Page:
Is the .300 BLK Good for Home Defense?
I’d rather not use a solid-copper bullet inside a dwelling due to extreme penetration concerns. And, for me, the jury’s still out on SUB-X for two-legged varmints. So, for now, I’m sticking with V-MAX in a 10.5” AR, equipped with an Aimpoint, weapon light, and suppressor. The concussive report is reduced to that of a high-speed .22 LR, and muzzle flash is completely eliminated.
AR .300 Blackout Concerns
As previously noted, there are potential concerns related to an AR .300 BLK conversion beyond its barrel exchange…
My state’s hunting regulations limit semiauto magazines to 5-rounds. For this reason, I use 10-round .223/5.56 P-Mags with 5-shot inserts. Either version works well but those using high-cap types could encounter feeding problems.
The reason involves their opposing ribs. These normally engage the shoulders of 5.56 cartridges but, since .300 BLK rounds are shorter, they tend to squeeze chubby Blackout bullets inward. The polymer types are sometimes filed down to prevent large stacks of short Blackout rounds from tilting inboard. Another easy fix is BLK-specific magazines.
Distinctive magazines are advised to help segregate Blackout loads from .223s. I only use 10-shot P-Mags for this reason. A dust-cover marked .300 Blackout is also worthwhile against loading the wrong caliber, especially for those of us with other ARs.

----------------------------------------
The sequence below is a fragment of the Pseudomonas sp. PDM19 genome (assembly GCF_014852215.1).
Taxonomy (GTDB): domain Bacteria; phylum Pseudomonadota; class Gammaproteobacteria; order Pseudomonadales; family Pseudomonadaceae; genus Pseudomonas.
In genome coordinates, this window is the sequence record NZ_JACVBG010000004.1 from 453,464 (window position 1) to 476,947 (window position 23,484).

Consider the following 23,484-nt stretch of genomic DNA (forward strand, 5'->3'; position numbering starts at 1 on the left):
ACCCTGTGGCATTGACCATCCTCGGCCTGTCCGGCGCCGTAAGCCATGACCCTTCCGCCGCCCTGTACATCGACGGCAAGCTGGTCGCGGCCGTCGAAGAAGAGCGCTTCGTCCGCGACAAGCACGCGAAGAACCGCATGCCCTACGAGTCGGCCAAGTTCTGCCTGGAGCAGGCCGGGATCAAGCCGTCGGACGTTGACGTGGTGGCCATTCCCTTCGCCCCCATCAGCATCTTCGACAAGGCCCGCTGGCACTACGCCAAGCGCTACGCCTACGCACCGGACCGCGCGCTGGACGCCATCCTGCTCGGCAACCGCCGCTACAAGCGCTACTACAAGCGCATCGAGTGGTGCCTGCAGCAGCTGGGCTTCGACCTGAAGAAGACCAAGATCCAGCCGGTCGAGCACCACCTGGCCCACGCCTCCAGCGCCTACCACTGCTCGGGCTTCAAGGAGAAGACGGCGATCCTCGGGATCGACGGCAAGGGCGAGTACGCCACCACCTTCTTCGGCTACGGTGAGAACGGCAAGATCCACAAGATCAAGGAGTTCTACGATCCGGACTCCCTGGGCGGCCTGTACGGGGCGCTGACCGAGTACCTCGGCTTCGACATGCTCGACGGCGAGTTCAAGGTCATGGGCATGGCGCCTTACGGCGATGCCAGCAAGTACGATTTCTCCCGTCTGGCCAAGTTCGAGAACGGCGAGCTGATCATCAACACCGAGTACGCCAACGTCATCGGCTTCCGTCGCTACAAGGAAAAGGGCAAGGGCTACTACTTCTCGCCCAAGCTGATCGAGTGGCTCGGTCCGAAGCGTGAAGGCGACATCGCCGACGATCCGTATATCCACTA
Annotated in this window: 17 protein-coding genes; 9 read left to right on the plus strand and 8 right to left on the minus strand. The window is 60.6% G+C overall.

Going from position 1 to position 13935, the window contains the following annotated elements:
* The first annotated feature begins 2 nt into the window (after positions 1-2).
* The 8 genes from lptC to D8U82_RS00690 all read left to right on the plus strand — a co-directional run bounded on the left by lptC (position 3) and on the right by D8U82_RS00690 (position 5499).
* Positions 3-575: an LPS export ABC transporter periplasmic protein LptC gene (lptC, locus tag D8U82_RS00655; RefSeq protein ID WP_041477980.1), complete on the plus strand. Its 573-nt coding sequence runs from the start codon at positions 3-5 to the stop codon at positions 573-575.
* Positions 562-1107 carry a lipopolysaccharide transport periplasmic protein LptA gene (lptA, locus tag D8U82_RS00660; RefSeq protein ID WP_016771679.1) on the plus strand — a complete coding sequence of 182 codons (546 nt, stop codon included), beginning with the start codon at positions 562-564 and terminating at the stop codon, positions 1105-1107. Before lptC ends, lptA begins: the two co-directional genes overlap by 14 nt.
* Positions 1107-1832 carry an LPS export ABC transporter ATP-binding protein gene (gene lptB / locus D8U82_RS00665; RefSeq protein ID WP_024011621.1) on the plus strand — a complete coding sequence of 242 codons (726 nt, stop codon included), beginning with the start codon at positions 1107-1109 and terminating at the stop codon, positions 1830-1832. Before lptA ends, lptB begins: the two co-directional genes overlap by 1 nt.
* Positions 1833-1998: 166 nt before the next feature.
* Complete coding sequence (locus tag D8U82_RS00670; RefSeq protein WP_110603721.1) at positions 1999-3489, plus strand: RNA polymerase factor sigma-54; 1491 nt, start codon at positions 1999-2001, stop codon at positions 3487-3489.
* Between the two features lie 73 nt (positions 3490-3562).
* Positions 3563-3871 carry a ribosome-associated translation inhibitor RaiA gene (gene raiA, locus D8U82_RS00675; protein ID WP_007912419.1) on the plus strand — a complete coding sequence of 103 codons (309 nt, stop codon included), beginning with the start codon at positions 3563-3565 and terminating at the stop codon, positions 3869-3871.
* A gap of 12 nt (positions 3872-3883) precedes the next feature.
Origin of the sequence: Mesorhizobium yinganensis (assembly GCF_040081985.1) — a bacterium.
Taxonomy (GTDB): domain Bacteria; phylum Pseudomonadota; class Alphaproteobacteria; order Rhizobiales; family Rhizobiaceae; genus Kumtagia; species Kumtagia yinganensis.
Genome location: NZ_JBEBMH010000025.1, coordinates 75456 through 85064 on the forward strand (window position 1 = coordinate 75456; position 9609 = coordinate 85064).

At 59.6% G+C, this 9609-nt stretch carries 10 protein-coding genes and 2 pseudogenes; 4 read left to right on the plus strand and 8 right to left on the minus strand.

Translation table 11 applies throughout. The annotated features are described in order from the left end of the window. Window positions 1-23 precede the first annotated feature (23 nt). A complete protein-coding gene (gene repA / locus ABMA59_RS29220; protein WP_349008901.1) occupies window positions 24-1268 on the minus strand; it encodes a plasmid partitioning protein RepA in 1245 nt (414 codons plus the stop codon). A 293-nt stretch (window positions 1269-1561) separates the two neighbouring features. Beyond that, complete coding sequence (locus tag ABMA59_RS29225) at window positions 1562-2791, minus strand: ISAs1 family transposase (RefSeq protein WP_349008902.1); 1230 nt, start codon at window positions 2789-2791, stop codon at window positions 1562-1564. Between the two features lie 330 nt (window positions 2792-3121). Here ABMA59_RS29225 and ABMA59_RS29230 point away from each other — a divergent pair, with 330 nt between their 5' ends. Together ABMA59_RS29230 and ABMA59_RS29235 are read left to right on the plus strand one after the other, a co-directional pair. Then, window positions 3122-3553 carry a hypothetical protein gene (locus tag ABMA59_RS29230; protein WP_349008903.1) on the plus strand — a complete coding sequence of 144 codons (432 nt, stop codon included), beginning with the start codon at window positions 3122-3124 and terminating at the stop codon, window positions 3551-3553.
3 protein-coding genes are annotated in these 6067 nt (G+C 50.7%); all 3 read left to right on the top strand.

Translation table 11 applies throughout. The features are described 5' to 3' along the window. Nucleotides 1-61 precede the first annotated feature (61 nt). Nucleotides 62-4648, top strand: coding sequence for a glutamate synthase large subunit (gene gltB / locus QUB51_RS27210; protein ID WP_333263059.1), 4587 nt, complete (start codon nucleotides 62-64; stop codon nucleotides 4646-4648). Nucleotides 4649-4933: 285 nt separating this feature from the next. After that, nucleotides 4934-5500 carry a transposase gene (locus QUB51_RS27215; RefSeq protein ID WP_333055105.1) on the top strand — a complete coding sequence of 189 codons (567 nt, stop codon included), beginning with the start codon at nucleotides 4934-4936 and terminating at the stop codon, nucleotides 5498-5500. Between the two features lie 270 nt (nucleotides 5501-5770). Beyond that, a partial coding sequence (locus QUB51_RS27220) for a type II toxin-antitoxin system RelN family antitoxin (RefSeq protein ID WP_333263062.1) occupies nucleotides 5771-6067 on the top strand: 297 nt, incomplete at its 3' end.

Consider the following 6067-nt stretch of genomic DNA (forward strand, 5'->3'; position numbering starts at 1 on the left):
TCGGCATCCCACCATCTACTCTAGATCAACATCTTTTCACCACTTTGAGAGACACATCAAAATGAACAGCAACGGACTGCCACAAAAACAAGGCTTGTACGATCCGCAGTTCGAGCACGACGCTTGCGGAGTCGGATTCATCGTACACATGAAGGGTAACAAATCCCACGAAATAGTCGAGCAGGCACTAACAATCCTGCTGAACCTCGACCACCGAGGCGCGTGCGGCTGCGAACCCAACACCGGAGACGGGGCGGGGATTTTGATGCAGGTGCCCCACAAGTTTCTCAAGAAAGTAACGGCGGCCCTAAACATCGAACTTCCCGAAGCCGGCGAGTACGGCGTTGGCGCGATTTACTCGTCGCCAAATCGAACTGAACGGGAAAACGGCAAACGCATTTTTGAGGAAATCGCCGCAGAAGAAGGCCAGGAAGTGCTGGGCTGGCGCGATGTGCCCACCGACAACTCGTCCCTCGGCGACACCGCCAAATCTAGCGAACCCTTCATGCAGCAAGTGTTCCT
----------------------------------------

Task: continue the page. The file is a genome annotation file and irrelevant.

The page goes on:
My use of subsonic loads is limited to a suppressor since, without one, the report will be as loud as a pistol-caliber carbine. Still, for some shooters, the reduction is enough to justify use subsonics with a bare muzzle.
In a bolt-action or single-shot, function will be a non-issue regardless of the load or barrel length. However, a short-barreled AR could develop stoppages without the back-pressure of a can unless a pistol-length gas system is used.
.300 Blackout Hunting Amm Closing Thoughts
My involvement with the .300 Blackout has expanded beyond ARs to some other useful types. My son’s little Kimber Adirondack bolt-action qualifies as “cute,” but it shoots every load well and carries like a feather.
A couple stainless CVA single-shot break-actions serve as weatherproof truck and ATV guns. All have threaded 5/8×24 muzzles and most are fitted with QD suppressor adapters. Switching one “can” between them only requires a few seconds, BUT, they’re a hoot to shoot without one.
Their mild recoil and report make them worthy of consideration for new-shooters. A previous recent post examined S&W’s affordable AR-based .22 LR M&P 15-22 (read my review of that). It wouldn’t make a bad choice when coupled with a .300 Blackout. And, either way, by pulling two pins, you can add a spare .223 upper. A system like this could be useful for shooters of all demographics, and with the added advantage of widely distributed ammo, you have enough .300 Blackout hunting ammunition choices to get out in the field.